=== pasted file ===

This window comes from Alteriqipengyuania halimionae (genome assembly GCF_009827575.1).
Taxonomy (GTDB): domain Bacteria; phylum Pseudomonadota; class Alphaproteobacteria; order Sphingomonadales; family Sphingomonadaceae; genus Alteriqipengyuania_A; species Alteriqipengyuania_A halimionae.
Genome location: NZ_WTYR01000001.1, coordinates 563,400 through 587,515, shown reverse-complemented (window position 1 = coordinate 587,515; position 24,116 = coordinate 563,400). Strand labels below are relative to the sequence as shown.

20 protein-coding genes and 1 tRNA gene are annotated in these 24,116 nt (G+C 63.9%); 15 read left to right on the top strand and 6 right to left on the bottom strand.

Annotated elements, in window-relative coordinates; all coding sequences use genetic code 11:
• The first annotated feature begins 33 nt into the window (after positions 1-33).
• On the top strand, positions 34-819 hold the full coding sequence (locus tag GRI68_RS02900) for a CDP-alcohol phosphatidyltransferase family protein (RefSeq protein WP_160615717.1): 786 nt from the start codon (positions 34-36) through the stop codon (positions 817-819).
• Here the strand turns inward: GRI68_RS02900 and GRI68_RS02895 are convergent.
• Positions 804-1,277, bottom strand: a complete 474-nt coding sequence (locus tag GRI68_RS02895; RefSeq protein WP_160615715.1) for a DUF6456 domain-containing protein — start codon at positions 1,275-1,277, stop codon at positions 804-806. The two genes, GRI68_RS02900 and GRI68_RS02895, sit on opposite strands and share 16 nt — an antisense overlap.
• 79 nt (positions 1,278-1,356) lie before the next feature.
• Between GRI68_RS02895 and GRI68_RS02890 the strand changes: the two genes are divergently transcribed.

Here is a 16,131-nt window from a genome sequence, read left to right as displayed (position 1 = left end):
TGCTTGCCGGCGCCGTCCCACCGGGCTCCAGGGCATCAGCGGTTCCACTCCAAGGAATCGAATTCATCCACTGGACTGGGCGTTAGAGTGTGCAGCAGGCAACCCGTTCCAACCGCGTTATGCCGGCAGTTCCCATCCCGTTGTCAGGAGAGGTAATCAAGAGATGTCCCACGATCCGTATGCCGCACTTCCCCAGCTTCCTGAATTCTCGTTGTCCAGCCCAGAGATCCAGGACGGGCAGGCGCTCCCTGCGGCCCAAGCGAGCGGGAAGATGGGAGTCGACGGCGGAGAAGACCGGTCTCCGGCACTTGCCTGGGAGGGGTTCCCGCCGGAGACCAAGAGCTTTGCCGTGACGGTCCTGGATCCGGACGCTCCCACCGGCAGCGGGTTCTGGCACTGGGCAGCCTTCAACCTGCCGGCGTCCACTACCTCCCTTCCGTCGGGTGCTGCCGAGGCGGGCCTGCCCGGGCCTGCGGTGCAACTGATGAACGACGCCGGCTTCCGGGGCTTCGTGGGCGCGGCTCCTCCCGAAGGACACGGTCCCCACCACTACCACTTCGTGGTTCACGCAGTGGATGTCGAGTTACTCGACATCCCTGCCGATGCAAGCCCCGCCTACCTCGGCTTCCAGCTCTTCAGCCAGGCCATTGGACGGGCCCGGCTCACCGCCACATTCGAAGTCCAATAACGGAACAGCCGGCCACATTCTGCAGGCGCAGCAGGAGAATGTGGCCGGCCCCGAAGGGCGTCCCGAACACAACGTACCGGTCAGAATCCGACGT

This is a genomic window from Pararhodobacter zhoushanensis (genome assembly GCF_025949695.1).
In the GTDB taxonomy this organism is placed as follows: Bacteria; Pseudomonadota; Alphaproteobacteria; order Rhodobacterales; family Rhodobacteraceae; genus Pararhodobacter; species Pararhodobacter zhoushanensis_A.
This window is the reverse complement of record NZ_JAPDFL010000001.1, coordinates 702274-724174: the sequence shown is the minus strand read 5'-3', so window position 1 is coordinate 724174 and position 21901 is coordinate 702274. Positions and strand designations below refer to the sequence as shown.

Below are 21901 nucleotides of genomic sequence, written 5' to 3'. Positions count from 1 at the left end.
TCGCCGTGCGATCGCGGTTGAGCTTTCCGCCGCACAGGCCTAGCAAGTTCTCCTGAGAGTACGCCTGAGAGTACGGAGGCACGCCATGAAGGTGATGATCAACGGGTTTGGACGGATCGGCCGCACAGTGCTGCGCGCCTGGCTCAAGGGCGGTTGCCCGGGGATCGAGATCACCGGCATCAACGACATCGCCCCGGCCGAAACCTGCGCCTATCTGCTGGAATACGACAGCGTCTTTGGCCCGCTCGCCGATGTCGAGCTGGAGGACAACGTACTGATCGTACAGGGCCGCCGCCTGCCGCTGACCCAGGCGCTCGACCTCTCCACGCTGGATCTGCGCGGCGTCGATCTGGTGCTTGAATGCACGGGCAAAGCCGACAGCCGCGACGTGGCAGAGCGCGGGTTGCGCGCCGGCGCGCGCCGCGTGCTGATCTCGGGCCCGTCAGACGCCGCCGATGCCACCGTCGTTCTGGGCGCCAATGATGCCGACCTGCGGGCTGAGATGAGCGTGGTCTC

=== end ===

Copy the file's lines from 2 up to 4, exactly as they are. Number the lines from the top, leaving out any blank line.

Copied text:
Taxonomy (GTDB): domain Bacteria; phylum Pseudomonadota; class Alphaproteobacteria; order Sphingomonadales; family Sphingomonadaceae; genus Alteriqipengyuania_A; species Alteriqipengyuania_A halimionae.
Genome location: NZ_WTYR01000001.1, coordinates 563,400 through 587,515, shown reverse-complemented (window position 1 = coordinate 587,515; position 24,116 = coordinate 563,400). Strand labels below are relative to the sequence as shown.

20 protein-coding genes and 1 tRNA gene are annotated in these 24,116 nt (G+C 63.9%); 15 read left to right on the top strand and 6 right to left on the bottom strand.